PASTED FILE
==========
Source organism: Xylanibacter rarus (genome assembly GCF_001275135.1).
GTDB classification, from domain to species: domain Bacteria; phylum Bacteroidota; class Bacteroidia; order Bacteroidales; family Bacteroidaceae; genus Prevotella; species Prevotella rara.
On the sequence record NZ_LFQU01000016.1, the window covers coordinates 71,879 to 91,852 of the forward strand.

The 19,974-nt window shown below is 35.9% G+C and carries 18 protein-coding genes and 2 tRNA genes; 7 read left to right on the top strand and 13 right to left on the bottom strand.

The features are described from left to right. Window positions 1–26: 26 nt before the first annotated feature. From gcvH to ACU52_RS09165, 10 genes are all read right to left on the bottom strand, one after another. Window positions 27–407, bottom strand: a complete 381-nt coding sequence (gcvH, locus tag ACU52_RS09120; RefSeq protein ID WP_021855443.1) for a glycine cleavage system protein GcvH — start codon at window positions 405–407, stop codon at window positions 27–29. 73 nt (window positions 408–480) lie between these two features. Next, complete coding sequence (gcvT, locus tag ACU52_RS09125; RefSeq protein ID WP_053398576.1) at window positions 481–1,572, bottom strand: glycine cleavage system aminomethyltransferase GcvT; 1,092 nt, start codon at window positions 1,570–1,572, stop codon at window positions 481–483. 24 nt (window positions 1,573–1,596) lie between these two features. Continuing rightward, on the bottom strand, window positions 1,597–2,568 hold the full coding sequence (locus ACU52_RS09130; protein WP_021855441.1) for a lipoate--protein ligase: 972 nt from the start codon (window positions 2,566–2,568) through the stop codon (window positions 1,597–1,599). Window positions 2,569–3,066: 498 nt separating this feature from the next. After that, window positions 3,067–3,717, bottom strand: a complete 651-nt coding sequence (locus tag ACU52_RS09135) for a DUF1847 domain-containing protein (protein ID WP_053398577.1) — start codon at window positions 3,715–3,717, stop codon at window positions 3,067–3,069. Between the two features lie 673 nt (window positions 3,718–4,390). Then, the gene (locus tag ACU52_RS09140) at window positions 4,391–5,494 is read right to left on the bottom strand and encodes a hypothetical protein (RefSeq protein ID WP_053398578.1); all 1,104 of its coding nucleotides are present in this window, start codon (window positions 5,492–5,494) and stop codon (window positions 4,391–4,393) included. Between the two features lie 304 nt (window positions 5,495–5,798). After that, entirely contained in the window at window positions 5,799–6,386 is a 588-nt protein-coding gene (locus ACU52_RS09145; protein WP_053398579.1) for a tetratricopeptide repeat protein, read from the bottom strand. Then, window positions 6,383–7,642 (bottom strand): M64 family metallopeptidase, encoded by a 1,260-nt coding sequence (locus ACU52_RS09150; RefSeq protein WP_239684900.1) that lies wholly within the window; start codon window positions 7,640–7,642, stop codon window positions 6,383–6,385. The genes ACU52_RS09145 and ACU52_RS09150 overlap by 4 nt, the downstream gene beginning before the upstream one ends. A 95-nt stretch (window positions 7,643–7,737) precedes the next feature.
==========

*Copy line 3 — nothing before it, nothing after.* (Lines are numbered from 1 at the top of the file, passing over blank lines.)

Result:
On the sequence record NZ_LFQU01000016.1, the window covers coordinates 71,879 to 91,852 of the forward strand.